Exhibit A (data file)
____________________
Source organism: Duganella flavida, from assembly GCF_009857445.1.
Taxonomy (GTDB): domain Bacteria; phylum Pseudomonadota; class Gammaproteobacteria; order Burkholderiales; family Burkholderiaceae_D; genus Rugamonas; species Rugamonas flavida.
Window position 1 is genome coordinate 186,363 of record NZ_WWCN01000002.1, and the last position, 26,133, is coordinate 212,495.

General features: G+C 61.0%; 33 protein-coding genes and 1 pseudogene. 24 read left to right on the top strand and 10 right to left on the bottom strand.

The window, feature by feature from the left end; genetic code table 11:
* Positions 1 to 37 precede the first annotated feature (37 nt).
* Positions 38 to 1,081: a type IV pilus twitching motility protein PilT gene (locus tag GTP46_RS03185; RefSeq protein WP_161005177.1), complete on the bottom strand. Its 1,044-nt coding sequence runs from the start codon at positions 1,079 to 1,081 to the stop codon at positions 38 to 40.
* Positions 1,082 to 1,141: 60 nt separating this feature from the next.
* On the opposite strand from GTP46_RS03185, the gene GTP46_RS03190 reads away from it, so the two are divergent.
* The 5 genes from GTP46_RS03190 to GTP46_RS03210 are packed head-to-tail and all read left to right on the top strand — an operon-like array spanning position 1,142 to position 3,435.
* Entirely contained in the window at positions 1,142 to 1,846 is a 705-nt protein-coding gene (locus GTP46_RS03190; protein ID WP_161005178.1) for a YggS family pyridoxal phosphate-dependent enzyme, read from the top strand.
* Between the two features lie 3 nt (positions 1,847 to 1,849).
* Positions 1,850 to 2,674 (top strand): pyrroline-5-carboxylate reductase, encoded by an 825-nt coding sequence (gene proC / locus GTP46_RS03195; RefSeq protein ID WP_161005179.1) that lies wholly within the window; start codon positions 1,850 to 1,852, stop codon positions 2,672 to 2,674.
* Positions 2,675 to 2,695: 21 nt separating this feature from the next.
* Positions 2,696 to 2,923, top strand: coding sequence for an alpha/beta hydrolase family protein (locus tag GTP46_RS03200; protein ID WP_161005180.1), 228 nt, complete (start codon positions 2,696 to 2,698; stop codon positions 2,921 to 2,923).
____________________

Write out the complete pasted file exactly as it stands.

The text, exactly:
Source organism: Duganella flavida, from assembly GCF_009857445.1.
Taxonomy (GTDB): domain Bacteria; phylum Pseudomonadota; class Gammaproteobacteria; order Burkholderiales; family Burkholderiaceae_D; genus Rugamonas; species Rugamonas flavida.
Window position 1 is genome coordinate 186,363 of record NZ_WWCN01000002.1, and the last position, 26,133, is coordinate 212,495.

General features: G+C 61.0%; 33 protein-coding genes and 1 pseudogene. 24 read left to right on the top strand and 10 right to left on the bottom strand.

The window, feature by feature from the left end; genetic code table 11:
* Positions 1 to 37 precede the first annotated feature (37 nt).
* Positions 38 to 1,081: a type IV pilus twitching motility protein PilT gene (locus tag GTP46_RS03185; RefSeq protein WP_161005177.1), complete on the bottom strand. Its 1,044-nt coding sequence runs from the start codon at positions 1,079 to 1,081 to the stop codon at positions 38 to 40.
* Positions 1,082 to 1,141: 60 nt separating this feature from the next.
* On the opposite strand from GTP46_RS03185, the gene GTP46_RS03190 reads away from it, so the two are divergent.
* The 5 genes from GTP46_RS03190 to GTP46_RS03210 are packed head-to-tail and all read left to right on the top strand — an operon-like array spanning position 1,142 to position 3,435.
* Entirely contained in the window at positions 1,142 to 1,846 is a 705-nt protein-coding gene (locus GTP46_RS03190; protein ID WP_161005178.1) for a YggS family pyridoxal phosphate-dependent enzyme, read from the top strand.
* Between the two features lie 3 nt (positions 1,847 to 1,849).
* Positions 1,850 to 2,674 (top strand): pyrroline-5-carboxylate reductase, encoded by an 825-nt coding sequence (gene proC / locus GTP46_RS03195; RefSeq protein ID WP_161005179.1) that lies wholly within the window; start codon positions 1,850 to 1,852, stop codon positions 2,672 to 2,674.
* Positions 2,675 to 2,695: 21 nt separating this feature from the next.
* Positions 2,696 to 2,923, top strand: coding sequence for an alpha/beta hydrolase family protein (locus tag GTP46_RS03200; protein ID WP_161005180.1), 228 nt, complete (start codon positions 2,696 to 2,698; stop codon positions 2,921 to 2,923).